Feeds:
Posts
Comments

Posts Tagged ‘Severin Roesen’

This post comes to us from Rena Tobey, Curatorial Intern.

Abundance of Fruit, 1860.  Severin Roesen (ca. 1815-ca. 1872).  Oil on panel.  Long-term loan from the Jack and Susan Warner Collection, 2011.115LTL.

Abundance of Fruit, 1860. Severin Roesen (ca. 1815-ca. 1872). Oil on panel. Long-term loan from the Jack and Susan Warner Collection, 2011.115LTL.

Severin Roesen gives us a wonderful July 4th holiday gift with Abundance of Fruit, as beautiful, succulent, and enticing today as it was in 1860 when it was painted.

(more…)

Read Full Post »

Fruit and Wine Glass, ca. 1860-65. Severin Roesen (b. Germany, 1815/16-after 1872). Oil on canvas, 29 7/8 x 25 1/8 in. New Britain Museum of American Art, Charles F. Smith Fund, 1964.53.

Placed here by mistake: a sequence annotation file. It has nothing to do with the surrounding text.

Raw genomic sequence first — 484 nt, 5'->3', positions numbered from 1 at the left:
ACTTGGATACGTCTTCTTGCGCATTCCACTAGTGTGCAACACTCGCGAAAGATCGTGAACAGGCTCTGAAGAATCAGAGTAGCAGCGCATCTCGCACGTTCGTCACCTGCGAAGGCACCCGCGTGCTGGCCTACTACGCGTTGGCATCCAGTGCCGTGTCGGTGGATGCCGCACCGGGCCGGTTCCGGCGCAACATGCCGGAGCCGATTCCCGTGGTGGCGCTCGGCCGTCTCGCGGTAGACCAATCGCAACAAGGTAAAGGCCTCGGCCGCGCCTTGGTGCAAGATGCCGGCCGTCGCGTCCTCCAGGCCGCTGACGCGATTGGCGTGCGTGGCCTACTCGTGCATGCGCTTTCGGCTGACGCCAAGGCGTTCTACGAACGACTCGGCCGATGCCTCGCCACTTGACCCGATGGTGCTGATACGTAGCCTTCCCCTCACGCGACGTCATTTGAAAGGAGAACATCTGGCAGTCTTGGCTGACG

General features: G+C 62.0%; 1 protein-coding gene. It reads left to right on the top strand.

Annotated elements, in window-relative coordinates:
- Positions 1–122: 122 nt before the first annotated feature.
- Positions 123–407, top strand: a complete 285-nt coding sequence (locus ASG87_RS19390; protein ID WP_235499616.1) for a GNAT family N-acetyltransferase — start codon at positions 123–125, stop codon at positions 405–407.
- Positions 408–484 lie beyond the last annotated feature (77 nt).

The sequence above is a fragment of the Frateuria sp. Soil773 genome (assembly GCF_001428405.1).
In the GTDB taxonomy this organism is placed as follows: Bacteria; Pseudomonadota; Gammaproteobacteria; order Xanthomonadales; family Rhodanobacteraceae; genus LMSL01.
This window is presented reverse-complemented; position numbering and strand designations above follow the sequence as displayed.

In the hierarchy of academic pursuits, still-life painting was considered the least demanding art form. Nevertheless, fruit and flower paintings, which were decorative and opulent, were widely popular in the 19th and 20th centuries. Some painters duplicated nature so convincingly that they fooled viewers into thinking that the objects they painted were real. Severin Roesen (1815–1872), William Michael Harnett (1848–1892), John Frederick Peto (1854–1907), and John Haberle (1856–1933) were masters of this trompe l’oeil (French for “fool the eye”) tradition. Their highly developed realism was based on a thorough grounding in 19th century academic theories that stressed the faithful observation of nature.

When looking at Roesen’s bountiful still life, you immediately admire the great diversity of fruits: raspberries, strawberries, plums, cherries, peaches, apples, a single pear, half a lemon, and three varieties of grapes. Fruit tumbles over the shelves, enticing us to reach for it. (more…)

Read Full Post »